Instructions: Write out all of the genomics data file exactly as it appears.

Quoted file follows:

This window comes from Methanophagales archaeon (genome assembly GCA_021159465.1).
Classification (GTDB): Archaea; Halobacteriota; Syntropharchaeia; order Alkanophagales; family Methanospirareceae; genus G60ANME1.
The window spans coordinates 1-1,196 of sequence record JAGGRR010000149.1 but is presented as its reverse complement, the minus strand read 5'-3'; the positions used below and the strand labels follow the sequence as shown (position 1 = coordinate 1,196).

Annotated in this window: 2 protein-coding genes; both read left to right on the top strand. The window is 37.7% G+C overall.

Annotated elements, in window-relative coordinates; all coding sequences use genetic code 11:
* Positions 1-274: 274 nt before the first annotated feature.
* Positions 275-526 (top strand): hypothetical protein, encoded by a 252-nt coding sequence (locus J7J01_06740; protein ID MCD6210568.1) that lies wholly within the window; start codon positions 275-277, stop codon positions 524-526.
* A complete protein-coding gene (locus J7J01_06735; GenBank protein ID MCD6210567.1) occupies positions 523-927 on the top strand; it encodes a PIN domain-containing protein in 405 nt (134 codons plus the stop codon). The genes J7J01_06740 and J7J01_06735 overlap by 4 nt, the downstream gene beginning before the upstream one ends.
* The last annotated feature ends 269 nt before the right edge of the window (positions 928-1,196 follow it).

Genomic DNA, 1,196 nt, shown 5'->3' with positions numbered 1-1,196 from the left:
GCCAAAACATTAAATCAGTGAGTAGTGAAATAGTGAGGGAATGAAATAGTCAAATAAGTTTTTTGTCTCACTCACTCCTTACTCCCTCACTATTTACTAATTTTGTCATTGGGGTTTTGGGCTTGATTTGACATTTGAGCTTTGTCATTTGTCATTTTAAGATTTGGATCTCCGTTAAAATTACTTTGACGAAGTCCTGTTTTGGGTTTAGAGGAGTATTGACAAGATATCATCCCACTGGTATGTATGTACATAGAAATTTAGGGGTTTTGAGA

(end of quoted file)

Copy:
This window comes from Methanophagales archaeon (genome assembly GCA_021159465.1).
Classification (GTDB): Archaea; Halobacteriota; Syntropharchaeia; order Alkanophagales; family Methanospirareceae; genus G60ANME1.
The window spans coordinates 1-1,196 of sequence record JAGGRR010000149.1 but is presented as its reverse complement, the minus strand read 5'-3'; the positions used below and the strand labels follow the sequence as shown (position 1 = coordinate 1,196).

Annotated in this window: 2 protein-coding genes; both read left to right on the top strand. The window is 37.7% G+C overall.

Annotated elements, in window-relative coordinates; all coding sequences use genetic code 11:
* Positions 1-274: 274 nt before the first annotated feature.
* Positions 275-526 (top strand): hypothetical protein, encoded by a 252-nt coding sequence (locus J7J01_06740; protein ID MCD6210568.1) that lies wholly within the window; start codon positions 275-277, stop codon positions 524-526.
* A complete protein-coding gene (locus J7J01_06735; GenBank protein ID MCD6210567.1) occupies positions 523-927 on the top strand; it encodes a PIN domain-containing protein in 405 nt (134 codons plus the stop codon). The genes J7J01_06740 and J7J01_06735 overlap by 4 nt, the downstream gene beginning before the upstream one ends.
* The last annotated feature ends 269 nt before the right edge of the window (positions 928-1,196 follow it).

Genomic DNA, 1,196 nt, shown 5'->3' with positions numbered 1-1,196 from the left:
GCCAAAACATTAAATCAGTGAGTAGTGAAATAGTGAGGGAATGAAATAGTCAAATAAGTTTTTTGTCTCACTCACTCCTTACTCCCTCACTATTTACTAATTTTGTCATTGGGGTTTTGGGCTTGATTTGACATTTGAGCTTTGTCATTTGTCATTTTAAGATTTGGATCTCCGTTAAAATTACTTTGACGAAGTCCTGTTTTGGGTTTAGAGGAGTATTGACAAGATATCATCCCACTGGTATGTATGTACATAGAAATTTAGGGGTTTTGAGA